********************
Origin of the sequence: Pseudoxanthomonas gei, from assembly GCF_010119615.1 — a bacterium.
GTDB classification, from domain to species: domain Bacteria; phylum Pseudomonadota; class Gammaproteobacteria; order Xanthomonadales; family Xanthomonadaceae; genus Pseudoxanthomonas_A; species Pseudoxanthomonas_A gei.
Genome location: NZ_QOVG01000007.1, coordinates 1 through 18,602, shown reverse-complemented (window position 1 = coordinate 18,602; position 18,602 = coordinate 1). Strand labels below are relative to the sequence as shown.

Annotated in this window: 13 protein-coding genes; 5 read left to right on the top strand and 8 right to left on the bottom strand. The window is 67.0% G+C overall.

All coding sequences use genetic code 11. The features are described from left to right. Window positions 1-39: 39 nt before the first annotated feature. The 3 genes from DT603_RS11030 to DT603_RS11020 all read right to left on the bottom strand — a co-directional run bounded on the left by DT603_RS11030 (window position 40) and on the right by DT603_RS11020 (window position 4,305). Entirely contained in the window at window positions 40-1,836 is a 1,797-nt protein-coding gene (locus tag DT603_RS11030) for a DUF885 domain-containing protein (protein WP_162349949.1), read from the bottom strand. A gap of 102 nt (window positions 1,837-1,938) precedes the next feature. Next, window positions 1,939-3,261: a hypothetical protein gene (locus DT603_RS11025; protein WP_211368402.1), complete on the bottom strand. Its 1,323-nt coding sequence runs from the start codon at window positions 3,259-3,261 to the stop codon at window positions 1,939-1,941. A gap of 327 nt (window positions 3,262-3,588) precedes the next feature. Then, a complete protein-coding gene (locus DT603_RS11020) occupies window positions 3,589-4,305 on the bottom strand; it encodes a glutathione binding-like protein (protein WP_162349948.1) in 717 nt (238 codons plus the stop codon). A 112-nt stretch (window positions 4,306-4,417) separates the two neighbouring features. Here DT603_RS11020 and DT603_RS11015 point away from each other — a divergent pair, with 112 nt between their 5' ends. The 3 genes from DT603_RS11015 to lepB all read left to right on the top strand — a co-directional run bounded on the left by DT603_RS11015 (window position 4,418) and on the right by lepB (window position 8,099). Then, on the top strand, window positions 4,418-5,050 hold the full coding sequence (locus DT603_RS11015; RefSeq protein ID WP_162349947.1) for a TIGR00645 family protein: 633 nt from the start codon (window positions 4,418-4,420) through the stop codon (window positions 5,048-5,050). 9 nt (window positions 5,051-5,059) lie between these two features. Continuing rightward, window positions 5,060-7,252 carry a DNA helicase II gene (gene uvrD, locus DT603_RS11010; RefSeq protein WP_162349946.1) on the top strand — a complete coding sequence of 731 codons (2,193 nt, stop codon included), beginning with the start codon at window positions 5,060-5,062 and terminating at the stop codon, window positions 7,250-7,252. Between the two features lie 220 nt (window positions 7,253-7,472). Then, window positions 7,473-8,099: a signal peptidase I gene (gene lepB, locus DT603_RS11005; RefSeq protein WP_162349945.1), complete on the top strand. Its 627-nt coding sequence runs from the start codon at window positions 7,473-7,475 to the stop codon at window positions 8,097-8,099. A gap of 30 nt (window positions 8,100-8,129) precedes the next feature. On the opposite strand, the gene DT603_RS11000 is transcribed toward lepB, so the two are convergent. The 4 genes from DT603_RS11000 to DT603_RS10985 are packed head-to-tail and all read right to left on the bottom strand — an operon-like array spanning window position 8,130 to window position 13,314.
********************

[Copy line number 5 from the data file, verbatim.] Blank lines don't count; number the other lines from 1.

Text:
All coding sequences use genetic code 11. The features are described from left to right. Window positions 1-39: 39 nt before the first annotated feature. The 3 genes from DT603_RS11030 to DT603_RS11020 all read right to left on the bottom strand — a co-directional run bounded on the left by DT603_RS11030 (window position 40) and on the right by DT603_RS11020 (window position 4,305). Entirely contained in the window at window positions 40-1,836 is a 1,797-nt protein-coding gene (locus tag DT603_RS11030) for a DUF885 domain-containing protein (protein WP_162349949.1), read from the bottom strand. A gap of 102 nt (window positions 1,837-1,938) precedes the next feature. Next, window positions 1,939-3,261: a hypothetical protein gene (locus DT603_RS11025; protein WP_211368402.1), complete on the bottom strand. Its 1,323-nt coding sequence runs from the start codon at window positions 3,259-3,261 to the stop codon at window positions 1,939-1,941. A gap of 327 nt (window positions 3,262-3,588) precedes the next feature. Then, a complete protein-coding gene (locus DT603_RS11020) occupies window positions 3,589-4,305 on the bottom strand; it encodes a glutathione binding-like protein (protein WP_162349948.1) in 717 nt (238 codons plus the stop codon). A 112-nt stretch (window positions 4,306-4,417) separates the two neighbouring features. Here DT603_RS11020 and DT603_RS11015 point away from each other — a divergent pair, with 112 nt between their 5' ends. The 3 genes from DT603_RS11015 to lepB all read left to right on the top strand — a co-directional run bounded on the left by DT603_RS11015 (window position 4,418) and on the right by lepB (window position 8,099). Then, on the top strand, window positions 4,418-5,050 hold the full coding sequence (locus DT603_RS11015; RefSeq protein ID WP_162349947.1) for a TIGR00645 family protein: 633 nt from the start codon (window positions 4,418-4,420) through the stop codon (window positions 5,048-5,050). 9 nt (window positions 5,051-5,059) lie between these two features. Continuing rightward, window positions 5,060-7,252 carry a DNA helicase II gene (gene uvrD, locus DT603_RS11010; RefSeq protein WP_162349946.1) on the top strand — a complete coding sequence of 731 codons (2,193 nt, stop codon included), beginning with the start codon at window positions 5,060-5,062 and terminating at the stop codon, window positions 7,250-7,252. Between the two features lie 220 nt (window positions 7,253-7,472). Then, window positions 7,473-8,099: a signal peptidase I gene (gene lepB, locus DT603_RS11005; RefSeq protein WP_162349945.1), complete on the top strand. Its 627-nt coding sequence runs from the start codon at window positions 7,473-7,475 to the stop codon at window positions 8,097-8,099. A gap of 30 nt (window positions 8,100-8,129) precedes the next feature. On the opposite strand, the gene DT603_RS11000 is transcribed toward lepB, so the two are convergent. The 4 genes from DT603_RS11000 to DT603_RS10985 are packed head-to-tail and all read right to left on the bottom strand — an operon-like array spanning window position 8,130 to window position 13,314.